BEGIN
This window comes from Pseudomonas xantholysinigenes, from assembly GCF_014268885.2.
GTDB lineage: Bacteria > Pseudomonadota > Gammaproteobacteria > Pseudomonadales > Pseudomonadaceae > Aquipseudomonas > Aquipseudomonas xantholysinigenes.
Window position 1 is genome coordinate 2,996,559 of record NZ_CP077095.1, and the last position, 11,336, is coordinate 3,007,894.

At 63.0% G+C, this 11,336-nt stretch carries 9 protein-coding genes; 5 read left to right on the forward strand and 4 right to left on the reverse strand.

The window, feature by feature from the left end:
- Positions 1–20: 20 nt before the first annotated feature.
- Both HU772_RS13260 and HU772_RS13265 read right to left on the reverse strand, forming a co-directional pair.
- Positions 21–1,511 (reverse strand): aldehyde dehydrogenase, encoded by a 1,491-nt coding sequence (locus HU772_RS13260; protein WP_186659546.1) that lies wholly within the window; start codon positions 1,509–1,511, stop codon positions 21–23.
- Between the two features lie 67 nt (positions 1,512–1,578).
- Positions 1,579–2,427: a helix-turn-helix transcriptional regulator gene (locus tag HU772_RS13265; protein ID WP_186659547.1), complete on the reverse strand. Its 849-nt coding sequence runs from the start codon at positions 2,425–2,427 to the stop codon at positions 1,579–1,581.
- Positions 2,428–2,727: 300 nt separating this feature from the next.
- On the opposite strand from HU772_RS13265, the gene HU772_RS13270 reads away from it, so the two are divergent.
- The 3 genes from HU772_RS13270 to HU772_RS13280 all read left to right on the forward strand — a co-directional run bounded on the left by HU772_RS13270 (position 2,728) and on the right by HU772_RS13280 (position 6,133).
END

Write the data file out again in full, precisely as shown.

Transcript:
This window comes from Pseudomonas xantholysinigenes, from assembly GCF_014268885.2.
GTDB lineage: Bacteria > Pseudomonadota > Gammaproteobacteria > Pseudomonadales > Pseudomonadaceae > Aquipseudomonas > Aquipseudomonas xantholysinigenes.
Window position 1 is genome coordinate 2,996,559 of record NZ_CP077095.1, and the last position, 11,336, is coordinate 3,007,894.

At 63.0% G+C, this 11,336-nt stretch carries 9 protein-coding genes; 5 read left to right on the forward strand and 4 right to left on the reverse strand.

The window, feature by feature from the left end:
- Positions 1–20: 20 nt before the first annotated feature.
- Both HU772_RS13260 and HU772_RS13265 read right to left on the reverse strand, forming a co-directional pair.
- Positions 21–1,511 (reverse strand): aldehyde dehydrogenase, encoded by a 1,491-nt coding sequence (locus HU772_RS13260; protein WP_186659546.1) that lies wholly within the window; start codon positions 1,509–1,511, stop codon positions 21–23.
- Between the two features lie 67 nt (positions 1,512–1,578).
- Positions 1,579–2,427: a helix-turn-helix transcriptional regulator gene (locus tag HU772_RS13265; protein ID WP_186659547.1), complete on the reverse strand. Its 849-nt coding sequence runs from the start codon at positions 2,425–2,427 to the stop codon at positions 1,579–1,581.
- Positions 2,428–2,727: 300 nt separating this feature from the next.
- On the opposite strand from HU772_RS13265, the gene HU772_RS13270 reads away from it, so the two are divergent.
- The 3 genes from HU772_RS13270 to HU772_RS13280 all read left to right on the forward strand — a co-directional run bounded on the left by HU772_RS13270 (position 2,728) and on the right by HU772_RS13280 (position 6,133).